German Feminist Movement (1970s to present day)
The global feminist movement began in the late nineteenth century and has continued to the present with the goal of obtaining equal rights for women in social, economic, and political sectors. In contemporary, international mainstream rhetoric, the term “feminism” may conjure negative connotations due to a misconception that the goal of the movement is to disadvantage or berate masculinity. Rather, the movement seeks to dismantle a highly patriarchal society in order to promote gender equality.
While the global feminist movement has certain unified overarching goals, it differs depending on the specific cultural climate and political history of a nation. The issue of gender relations in Germany has a complicated history partly attributed to the post-World War II separate regimes of East Germany and West Germany and their subsequent re-unification in 1990. The opportunities available to women and to women’s relationships to work, education, and family differed greatly. It took the German Parliament until 2005 to outlaw discrimination based on gender, skin color, ethnicity, disability, age, and religion. Despite the seemingly slow progression of equality, the representation of women in positions of government leadership has steadily risen since in 1970s, vastly surpassing the United States.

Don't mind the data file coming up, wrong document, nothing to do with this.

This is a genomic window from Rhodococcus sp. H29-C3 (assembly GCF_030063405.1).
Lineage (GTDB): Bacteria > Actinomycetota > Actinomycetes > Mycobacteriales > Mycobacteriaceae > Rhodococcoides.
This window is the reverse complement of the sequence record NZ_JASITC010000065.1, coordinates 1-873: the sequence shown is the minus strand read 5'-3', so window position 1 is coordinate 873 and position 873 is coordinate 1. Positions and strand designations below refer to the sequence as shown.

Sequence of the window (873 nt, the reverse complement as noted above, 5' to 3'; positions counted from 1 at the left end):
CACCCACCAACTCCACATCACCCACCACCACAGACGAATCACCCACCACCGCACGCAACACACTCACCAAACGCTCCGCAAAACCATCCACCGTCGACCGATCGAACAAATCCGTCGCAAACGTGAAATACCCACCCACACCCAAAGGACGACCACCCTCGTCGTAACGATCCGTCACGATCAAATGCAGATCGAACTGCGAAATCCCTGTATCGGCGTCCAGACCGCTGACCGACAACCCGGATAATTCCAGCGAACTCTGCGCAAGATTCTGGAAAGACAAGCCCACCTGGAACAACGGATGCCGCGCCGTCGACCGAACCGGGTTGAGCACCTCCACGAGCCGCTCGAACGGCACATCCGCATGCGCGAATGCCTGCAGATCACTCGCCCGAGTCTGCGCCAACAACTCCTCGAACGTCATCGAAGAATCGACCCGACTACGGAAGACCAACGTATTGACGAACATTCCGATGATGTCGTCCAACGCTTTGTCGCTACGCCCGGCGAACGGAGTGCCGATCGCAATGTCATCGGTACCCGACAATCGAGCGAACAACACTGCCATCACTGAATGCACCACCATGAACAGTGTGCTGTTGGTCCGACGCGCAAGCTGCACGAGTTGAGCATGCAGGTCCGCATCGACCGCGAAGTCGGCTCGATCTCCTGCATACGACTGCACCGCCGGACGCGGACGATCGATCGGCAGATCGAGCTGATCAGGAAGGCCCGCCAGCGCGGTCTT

Modern feminist issues in Germany include fighting gender-based violence, subverting traditional female gender roles, lobbying for healthcare and reproductive autonomy, and battling structural institutions that fail to provide support. The stickers combine a feminine punk aesthetic to subvert the traditional roles placed upon women’s bodies and livelihoods. Many of these stickers advocate anti-fascist, anti-capitalist, pro-socialist, and feminist narratives through organizations like Antifaschistische Aktion, Linksjugend ’solid, and Rosa Antifa Wien. Using an intersectional approach to feminist advocacy, the stickers defend the rights of women from different racial groups, economic classes, and sexual orientations.